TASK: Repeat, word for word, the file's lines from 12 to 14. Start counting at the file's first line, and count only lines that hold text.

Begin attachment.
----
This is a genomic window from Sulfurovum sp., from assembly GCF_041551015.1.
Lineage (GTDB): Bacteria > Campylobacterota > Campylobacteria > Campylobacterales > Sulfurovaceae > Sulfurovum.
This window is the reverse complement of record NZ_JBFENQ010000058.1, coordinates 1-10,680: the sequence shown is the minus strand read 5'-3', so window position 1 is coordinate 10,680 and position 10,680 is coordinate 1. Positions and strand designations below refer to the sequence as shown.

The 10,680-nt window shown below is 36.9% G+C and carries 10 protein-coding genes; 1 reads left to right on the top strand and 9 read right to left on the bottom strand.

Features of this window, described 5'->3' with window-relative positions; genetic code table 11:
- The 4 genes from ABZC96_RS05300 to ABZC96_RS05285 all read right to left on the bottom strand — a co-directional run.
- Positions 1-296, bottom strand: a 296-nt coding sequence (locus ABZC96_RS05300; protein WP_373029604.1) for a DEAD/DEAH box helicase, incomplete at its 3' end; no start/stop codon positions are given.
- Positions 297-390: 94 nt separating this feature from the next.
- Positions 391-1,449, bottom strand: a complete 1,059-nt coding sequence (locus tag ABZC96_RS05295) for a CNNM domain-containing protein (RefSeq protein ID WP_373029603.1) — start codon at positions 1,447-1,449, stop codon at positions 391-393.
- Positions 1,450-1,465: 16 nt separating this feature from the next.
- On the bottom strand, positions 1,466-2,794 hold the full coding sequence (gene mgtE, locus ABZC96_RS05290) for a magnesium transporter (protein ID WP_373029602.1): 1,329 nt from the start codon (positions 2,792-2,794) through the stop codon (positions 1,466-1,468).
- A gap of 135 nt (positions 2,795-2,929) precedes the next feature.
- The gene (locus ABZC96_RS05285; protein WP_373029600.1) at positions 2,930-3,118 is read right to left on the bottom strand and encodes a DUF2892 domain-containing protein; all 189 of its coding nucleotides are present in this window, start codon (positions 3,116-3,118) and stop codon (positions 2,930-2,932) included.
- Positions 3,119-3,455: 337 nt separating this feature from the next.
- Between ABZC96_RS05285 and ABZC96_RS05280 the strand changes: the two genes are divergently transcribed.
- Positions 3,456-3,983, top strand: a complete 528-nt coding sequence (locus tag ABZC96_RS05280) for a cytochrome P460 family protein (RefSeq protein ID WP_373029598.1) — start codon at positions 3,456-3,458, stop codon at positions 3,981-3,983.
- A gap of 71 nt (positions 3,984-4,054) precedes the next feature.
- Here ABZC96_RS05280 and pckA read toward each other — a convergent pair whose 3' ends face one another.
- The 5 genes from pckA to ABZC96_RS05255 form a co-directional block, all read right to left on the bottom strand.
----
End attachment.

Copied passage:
- A gap of 135 nt (positions 2,795-2,929) precedes the next feature.
- The gene (locus ABZC96_RS05285; protein WP_373029600.1) at positions 2,930-3,118 is read right to left on the bottom strand and encodes a DUF2892 domain-containing protein; all 189 of its coding nucleotides are present in this window, start codon (positions 3,116-3,118) and stop codon (positions 2,930-2,932) included.
- Positions 3,119-3,455: 337 nt separating this feature from the next.